Major league umpire Doug Harvey once lamented that when he is right, no one remembers, and when he is wrong, no one forgets.
Such was on the minds of about 40 women and men assembled on a spring morning a few days ago at Rancho Cienega Recreation Center. They weren't there in preparation for the start of big league baseball games today, but their decisions will affect players with every bit as much pride at stake.
On weekdays, they make a living as teachers, truckers, lawyers, plumbers. At night and on weekends, they get a hard-earned $16 to $35 for umpiring the seven-inning games of about 2,000 softball and baseball teams in the amateur leagues of the Los Angeles City Recreation and Parks Department.
And after four classroom sessions and four additional sessions in the field, the umpire candidates were on hand for their final exam--taking turns making real calls in a couple of practice games being played mostly for their benefit.
"You'll see things in these leagues that you won't see anywhere else," shouted Jim Gilbert, municipal sports supervisor.
"And I'm the one who gets the phone calls that 'the ump cost us the game.' Then I ask what the final score was. And I hear the caller say, '31 to 1.' "
"Remember, you yell 'foul,' not 'foul ball!' " Eric Harvey barked to his attentive troops, not unlike a drill sergeant. "You don't want the batter to think you have called the pitch a ball."
Harvey, along with Richard Hilson, had taken the group this far, going over the rules, rehearsing the hand calls, and now it was time to put up or shut up.
John Varnell of Alhambra is 73, a retired painter for Southern Pacific Railway, and has been doing this sort of umpiring for 35 years. But like all the others taking the final exam, he was out there as he is every year, in his light blue shirt, black trousers and cap, preparing to make the calls for a few plays in a slow-pitch softball game.
"I like being out in the open air," he said.
Better Than Watching TV
Shirley Cole, 29, an elementary school teaching assistant from Los Angeles, had different reasons: "I played softball. I can use the extra money. And umpiring is better than just sitting at home and watching TV."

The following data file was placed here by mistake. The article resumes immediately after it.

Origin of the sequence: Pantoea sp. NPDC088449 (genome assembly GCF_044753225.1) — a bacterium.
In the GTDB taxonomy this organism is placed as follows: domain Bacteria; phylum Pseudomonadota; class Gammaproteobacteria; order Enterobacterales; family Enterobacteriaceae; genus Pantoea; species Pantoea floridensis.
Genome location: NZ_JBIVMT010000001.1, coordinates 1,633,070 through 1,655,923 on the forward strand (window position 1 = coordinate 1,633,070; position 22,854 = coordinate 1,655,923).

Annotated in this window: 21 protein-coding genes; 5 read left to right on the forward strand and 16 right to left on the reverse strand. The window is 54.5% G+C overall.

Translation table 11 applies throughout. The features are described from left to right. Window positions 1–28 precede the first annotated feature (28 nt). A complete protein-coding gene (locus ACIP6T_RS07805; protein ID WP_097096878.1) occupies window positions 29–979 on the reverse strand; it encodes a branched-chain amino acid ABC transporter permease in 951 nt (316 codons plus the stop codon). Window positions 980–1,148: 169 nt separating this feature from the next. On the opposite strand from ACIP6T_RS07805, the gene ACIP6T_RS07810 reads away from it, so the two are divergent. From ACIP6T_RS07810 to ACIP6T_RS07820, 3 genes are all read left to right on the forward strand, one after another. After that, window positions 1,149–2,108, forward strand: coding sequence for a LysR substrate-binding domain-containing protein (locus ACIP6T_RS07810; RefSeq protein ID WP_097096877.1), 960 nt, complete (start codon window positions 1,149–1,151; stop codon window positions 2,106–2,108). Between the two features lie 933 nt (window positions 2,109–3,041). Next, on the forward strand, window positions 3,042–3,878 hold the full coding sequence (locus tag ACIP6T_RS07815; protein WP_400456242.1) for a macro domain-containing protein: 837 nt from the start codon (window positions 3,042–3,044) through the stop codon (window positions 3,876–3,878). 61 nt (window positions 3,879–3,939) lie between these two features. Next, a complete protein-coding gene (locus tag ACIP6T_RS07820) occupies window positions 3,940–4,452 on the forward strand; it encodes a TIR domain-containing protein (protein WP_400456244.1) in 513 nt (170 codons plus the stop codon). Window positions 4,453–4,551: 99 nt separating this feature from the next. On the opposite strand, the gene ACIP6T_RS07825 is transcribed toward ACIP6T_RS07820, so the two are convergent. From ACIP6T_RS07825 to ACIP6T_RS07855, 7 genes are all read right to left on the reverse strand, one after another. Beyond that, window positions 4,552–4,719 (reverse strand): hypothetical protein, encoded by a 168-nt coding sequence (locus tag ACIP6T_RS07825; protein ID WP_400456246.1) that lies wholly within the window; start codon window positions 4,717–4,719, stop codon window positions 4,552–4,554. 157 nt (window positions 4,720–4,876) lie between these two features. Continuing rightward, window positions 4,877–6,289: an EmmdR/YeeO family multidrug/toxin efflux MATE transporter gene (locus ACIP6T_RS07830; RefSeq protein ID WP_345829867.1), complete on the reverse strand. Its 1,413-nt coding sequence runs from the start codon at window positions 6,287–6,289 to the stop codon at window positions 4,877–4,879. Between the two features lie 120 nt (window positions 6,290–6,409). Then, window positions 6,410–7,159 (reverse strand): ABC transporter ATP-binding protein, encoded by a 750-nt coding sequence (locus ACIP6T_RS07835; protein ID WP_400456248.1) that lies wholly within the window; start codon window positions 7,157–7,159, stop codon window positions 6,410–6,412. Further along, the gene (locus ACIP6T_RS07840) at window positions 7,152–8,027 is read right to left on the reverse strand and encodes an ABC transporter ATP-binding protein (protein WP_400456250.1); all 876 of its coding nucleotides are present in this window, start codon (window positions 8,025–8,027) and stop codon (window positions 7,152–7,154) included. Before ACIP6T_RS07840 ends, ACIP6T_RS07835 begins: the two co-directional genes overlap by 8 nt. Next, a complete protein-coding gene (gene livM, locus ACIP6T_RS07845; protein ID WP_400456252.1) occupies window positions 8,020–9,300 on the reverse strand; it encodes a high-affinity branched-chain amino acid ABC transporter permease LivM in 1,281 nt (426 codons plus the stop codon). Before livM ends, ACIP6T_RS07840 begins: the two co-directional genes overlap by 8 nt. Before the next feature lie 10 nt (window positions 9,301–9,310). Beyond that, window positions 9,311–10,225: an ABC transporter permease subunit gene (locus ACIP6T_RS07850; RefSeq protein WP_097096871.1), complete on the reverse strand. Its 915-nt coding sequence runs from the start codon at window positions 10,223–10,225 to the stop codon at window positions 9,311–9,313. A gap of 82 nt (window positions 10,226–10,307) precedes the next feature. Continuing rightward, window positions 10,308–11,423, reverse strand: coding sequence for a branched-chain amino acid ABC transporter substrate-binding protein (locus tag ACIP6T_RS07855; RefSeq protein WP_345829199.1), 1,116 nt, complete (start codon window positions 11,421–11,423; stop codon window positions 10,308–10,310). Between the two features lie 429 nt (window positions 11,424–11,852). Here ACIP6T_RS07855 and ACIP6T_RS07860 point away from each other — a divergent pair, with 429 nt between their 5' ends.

Wilma Smith, 40, a county worker, will be in her rookie year in blue, as will 15 others who were at the gathering.
"No matter what, I think the important thing is that you have to be in charge," she said.
The color she wore will become familiar to her, since "blue" is the common form for addressing umpires in city softball--as in, "Hey, blue, let's get the game going."
The teams (about 15 to a roster, a total of about 30,000 players) pay $178 for the spring-summer season, which begins this month and continues through August. Additionally, each team splits the fee for the official, and each must provide a new game ball.
Competition is in four classes: A for advanced, B for intermediate, C for beginners and (new this year) D for those who have never played organized softball. The season-end prizes are trophies.
"We even have a free agent list," John Pierce said by phone from the San Fernando Valley, where he is senior municipal sports director for the parks department. "They are people who want to play, but don't have a team. They sign up, and their names are made available to the managers. Some team, say, may be in good shape except for needing a second baseman."
The slow-pitch teams (which have 10 players on the field) include co-ed outfits, which must each have five women and five men and alternate them in the batting order.
No organ music, no waves building in the stands, no instant replays on a huge TV--but any victory is just as sweet as if it happened in Dodger Stadium.
325 Umps in Action
As for the umpires, 325 of them will be in action. Fast-pitch softball and baseball have the luxury of two officials, but in the slow-pitch games, it is one for all--for all players and for all calls.
"You have to be ready for anything," said James Fennell, 52, a mail carrier from Los Angeles. "Maybe it's two outs with runners on, and a ground ball should mean an obvious inning-ending throw to first. You start looking that way, only to realize that the throw is being made to third."
Jim Segawa, 53, an electrical engineer from Torrance, recalled the time he got beaned because a throw should have been made to nail a runner trying to score, but for some unexplained reason it went to second.
All part of the territory, and the reason the 40 had shown up, even if it meant having to hear Harvey--after detecting the sound of somebody's keys jangling--erupt:
"Don't be out there running around with ding-a-ding!"
As the two mock games progressed, instructors Hilson and Harvey took pains to stop them at times and point out that a play at the plate should be called while the ump is standing in foul territory on the third base side, or that as soon as a ball is hit to the outfield the ump should head toward that direction.
Eric Harvey even gave a demonstration of brushing off home plate, the most crucial spring cleaning of all.